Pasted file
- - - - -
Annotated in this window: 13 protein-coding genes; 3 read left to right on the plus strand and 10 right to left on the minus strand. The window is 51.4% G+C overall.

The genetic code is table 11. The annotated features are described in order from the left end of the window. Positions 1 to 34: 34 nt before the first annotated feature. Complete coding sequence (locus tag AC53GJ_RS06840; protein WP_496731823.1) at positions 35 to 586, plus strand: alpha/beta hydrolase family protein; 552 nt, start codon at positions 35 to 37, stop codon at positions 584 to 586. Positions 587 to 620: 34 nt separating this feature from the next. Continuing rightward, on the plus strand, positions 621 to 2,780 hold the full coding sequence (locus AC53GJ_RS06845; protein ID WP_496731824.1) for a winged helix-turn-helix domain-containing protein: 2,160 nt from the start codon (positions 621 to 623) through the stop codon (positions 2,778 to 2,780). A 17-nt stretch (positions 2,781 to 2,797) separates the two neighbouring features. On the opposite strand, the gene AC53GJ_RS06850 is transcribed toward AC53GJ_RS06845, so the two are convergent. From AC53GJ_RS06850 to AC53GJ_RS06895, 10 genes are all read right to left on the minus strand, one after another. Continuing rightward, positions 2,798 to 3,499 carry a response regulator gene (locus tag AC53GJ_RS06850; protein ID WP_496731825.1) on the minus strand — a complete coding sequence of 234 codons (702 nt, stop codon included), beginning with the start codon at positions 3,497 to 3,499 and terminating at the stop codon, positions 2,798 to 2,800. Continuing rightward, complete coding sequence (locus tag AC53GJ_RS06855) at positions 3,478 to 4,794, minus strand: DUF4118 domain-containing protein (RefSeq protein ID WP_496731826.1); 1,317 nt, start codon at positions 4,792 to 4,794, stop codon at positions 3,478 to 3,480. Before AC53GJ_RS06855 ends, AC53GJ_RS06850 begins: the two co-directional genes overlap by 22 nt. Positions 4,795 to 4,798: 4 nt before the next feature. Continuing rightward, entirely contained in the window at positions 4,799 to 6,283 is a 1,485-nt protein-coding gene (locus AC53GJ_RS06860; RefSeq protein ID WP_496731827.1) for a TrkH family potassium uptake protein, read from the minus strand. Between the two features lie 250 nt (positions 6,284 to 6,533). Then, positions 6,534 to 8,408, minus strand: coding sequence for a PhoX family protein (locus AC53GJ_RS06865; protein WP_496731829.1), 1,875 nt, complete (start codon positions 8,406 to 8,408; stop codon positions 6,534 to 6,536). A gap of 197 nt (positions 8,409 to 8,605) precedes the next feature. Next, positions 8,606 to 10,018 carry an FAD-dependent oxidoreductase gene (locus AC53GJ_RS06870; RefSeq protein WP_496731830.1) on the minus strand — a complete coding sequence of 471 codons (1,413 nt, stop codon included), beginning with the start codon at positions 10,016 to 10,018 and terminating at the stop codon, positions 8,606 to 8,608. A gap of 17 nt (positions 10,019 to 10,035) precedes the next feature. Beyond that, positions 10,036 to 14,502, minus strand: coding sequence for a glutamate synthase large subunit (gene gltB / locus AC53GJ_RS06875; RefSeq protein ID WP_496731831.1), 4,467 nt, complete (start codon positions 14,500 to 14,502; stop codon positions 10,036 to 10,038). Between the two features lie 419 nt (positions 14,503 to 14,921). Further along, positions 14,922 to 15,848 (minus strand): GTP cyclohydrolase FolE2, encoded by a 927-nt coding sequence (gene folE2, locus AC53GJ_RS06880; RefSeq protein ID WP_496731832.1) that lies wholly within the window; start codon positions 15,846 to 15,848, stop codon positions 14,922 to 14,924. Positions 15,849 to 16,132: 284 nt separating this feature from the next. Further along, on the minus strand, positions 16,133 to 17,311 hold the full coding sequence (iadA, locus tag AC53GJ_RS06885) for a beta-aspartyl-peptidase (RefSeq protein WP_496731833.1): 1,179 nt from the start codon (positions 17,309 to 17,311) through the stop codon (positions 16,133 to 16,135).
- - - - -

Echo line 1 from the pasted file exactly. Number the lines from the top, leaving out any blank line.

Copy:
Annotated in this window: 13 protein-coding genes; 3 read left to right on the plus strand and 10 right to left on the minus strand. The window is 51.4% G+C overall.